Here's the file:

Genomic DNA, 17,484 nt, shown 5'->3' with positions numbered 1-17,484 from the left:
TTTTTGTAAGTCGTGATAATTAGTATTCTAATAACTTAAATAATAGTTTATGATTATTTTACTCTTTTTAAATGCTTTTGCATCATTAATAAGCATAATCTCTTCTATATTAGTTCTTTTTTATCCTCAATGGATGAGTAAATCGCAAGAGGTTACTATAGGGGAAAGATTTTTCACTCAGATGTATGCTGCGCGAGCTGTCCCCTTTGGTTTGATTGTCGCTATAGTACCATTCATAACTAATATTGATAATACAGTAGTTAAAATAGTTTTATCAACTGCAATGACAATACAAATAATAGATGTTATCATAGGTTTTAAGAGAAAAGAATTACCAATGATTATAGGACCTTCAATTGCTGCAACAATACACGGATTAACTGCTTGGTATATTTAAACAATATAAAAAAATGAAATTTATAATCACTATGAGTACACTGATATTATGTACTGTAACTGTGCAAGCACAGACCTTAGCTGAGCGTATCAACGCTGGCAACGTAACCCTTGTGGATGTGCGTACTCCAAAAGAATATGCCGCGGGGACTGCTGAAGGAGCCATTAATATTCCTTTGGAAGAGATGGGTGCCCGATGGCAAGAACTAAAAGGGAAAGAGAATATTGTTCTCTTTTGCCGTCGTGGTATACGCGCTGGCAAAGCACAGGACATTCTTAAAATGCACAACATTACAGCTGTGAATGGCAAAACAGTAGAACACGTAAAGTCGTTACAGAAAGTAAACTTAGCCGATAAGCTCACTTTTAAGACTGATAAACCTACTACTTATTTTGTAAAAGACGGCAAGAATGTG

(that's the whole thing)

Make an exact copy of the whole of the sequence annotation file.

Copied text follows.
Genomic DNA, 17,484 nt, shown 5'->3' with positions numbered 1-17,484 from the left:
TTTTTGTAAGTCGTGATAATTAGTATTCTAATAACTTAAATAATAGTTTATGATTATTTTACTCTTTTTAAATGCTTTTGCATCATTAATAAGCATAATCTCTTCTATATTAGTTCTTTTTTATCCTCAATGGATGAGTAAATCGCAAGAGGTTACTATAGGGGAAAGATTTTTCACTCAGATGTATGCTGCGCGAGCTGTCCCCTTTGGTTTGATTGTCGCTATAGTACCATTCATAACTAATATTGATAATACAGTAGTTAAAATAGTTTTATCAACTGCAATGACAATACAAATAATAGATGTTATCATAGGTTTTAAGAGAAAAGAATTACCAATGATTATAGGACCTTCAATTGCTGCAACAATACACGGATTAACTGCTTGGTATATTTAAACAATATAAAAAAATGAAATTTATAATCACTATGAGTACACTGATATTATGTACTGTAACTGTGCAAGCACAGACCTTAGCTGAGCGTATCAACGCTGGCAACGTAACCCTTGTGGATGTGCGTACTCCAAAAGAATATGCCGCGGGGACTGCTGAAGGAGCCATTAATATTCCTTTGGAAGAGATGGGTGCCCGATGGCAAGAACTAAAAGGGAAAGAGAATATTGTTCTCTTTTGCCGTCGTGGTATACGCGCTGGCAAAGCACAGGACATTCTTAAAATGCACAACATTACAGCTGTGAATGGCAAAACAGTAGAACACGTAAAGTCGTTACAGAAAGTAAACTTAGCCGATAAGCTCACTTTTAAGACTGATAAACCTACTACTTATTTTGTAAAAGACGGCAAGAATGTG